The deadly collision last month between an Amtrak train with 282 people on board and a fully loaded dump truck in Missouri caused $4 million in damage, the National Transportation Safety Board announced Thursday.
An NTSB preliminary report released Thursday cites Amtrak and BNSF Railway for the estimated damage amount.
The collision occurred about 12:40 p.m. CT on June 27 at a passive graded crossing, where there was a stop sign and a “crossbucks” sign indicating a railroad crossing.
After the train hit the truck, eight of its cars and two locomotives derailed.
Four people were killed in the collision near the town of Mendon. The victims were Billy Barton II, 53, the dump truck driver; train passengers Rochelle Cook, 57; Kim Holsapple, 56; and Binh Phan, 82, the Missouri State Highway Patrol has said. All but Phan were pronounced dead at the scene, the agency said. Phan died at a hospital later that same day, the highway patrol added.
There were 270 passengers and 12 crew members on the train.
The NTSB said in its preliminary report that BNSF authorizes train movement in the area.
“Train movements are coordinated by a BNSF train dispatcher located at the Dispatch Center in Fort Worth, Texas,” NTSB officials said. “Train movements on the Marceline Subdivision are governed by operating rules, special instructions, timetable instructions, and the signal indications of the traffic control system and supplemented with an overlaid positive train control (PTC) system.”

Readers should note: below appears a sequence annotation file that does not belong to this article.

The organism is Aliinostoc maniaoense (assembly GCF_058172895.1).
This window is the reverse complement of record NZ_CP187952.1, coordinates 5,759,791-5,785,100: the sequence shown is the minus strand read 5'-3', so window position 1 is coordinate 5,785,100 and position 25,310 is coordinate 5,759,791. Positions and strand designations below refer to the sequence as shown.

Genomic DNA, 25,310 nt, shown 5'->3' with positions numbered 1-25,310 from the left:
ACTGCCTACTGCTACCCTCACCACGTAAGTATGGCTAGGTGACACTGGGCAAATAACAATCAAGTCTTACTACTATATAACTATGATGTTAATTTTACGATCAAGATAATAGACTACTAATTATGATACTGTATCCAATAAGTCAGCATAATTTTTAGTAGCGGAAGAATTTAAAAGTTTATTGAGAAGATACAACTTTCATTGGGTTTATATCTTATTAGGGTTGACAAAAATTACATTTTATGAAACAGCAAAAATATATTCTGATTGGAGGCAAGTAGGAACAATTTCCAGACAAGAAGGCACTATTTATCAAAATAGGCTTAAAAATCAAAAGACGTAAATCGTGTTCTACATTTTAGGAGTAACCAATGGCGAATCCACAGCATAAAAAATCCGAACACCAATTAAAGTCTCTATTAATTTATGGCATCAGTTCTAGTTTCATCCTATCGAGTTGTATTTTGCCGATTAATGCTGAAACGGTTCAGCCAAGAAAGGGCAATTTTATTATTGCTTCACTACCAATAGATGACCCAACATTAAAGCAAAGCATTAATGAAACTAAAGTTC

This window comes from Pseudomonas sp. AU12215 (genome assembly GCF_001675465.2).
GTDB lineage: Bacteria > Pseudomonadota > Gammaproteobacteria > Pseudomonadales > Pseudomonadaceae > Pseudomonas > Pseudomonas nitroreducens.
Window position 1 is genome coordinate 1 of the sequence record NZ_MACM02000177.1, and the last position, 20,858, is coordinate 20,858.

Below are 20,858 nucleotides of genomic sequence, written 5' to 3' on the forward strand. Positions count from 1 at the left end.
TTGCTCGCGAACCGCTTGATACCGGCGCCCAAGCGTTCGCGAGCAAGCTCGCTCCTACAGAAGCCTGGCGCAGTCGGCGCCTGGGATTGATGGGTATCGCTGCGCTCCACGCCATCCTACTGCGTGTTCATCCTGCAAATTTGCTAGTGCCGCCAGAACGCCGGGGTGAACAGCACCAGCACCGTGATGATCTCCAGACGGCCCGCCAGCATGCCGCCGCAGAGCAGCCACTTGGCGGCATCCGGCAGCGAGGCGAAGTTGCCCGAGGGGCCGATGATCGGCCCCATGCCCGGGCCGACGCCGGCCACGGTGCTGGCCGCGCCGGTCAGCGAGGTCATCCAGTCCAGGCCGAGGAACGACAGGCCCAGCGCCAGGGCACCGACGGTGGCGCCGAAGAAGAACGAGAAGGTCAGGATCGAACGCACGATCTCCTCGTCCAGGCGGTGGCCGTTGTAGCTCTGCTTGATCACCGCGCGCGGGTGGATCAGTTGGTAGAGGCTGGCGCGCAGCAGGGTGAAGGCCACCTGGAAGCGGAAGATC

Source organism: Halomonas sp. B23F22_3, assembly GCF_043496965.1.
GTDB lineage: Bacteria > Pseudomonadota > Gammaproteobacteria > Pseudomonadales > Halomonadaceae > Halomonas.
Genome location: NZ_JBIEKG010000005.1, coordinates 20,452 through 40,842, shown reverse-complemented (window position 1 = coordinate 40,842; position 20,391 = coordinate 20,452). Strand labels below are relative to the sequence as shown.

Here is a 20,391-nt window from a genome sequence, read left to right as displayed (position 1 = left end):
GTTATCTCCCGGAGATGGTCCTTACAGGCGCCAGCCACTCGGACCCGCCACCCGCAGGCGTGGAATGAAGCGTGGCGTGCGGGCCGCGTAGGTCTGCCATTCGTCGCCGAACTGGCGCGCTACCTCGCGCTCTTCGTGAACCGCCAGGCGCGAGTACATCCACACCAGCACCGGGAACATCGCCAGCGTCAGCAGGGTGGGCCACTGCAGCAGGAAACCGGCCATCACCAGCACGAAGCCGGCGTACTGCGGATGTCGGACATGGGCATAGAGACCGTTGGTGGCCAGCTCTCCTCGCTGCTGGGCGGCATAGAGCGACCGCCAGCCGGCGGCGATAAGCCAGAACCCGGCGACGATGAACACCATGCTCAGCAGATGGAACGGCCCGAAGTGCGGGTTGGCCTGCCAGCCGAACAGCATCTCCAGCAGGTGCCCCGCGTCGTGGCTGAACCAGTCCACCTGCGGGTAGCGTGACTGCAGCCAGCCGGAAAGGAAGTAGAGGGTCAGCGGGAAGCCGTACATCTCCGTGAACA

The positive train control system was operating at the time of the collision, according to the NTSB.
The Chicago-bound train was traveling at 89 mph in a 90 mph zone when the emergency brakes were applied. The train was still going at 87 mph when it hit the truck, which was loaded with large rocks and ended up in a ditch adjacent to the road.
In June, NTSB Chair Jennifer Homendy said community members have raised concerns about the crossing where the crash took place.
The “very steep” incline can have an impact on large and heavy vehicles, she said, adding the agency is also looking into whether drivers could see trains approaching, referring to vegetation on or along the track and other factors that could hinder a vehicle driver’s vision.
The NTSB said Thursday, “Future investigative activity will focus on highway railroad grade crossing design specifications, railcar design, survival factors, and passenger railcar crashworthiness.”
CNN’s Christina Maxouris contributed to this report.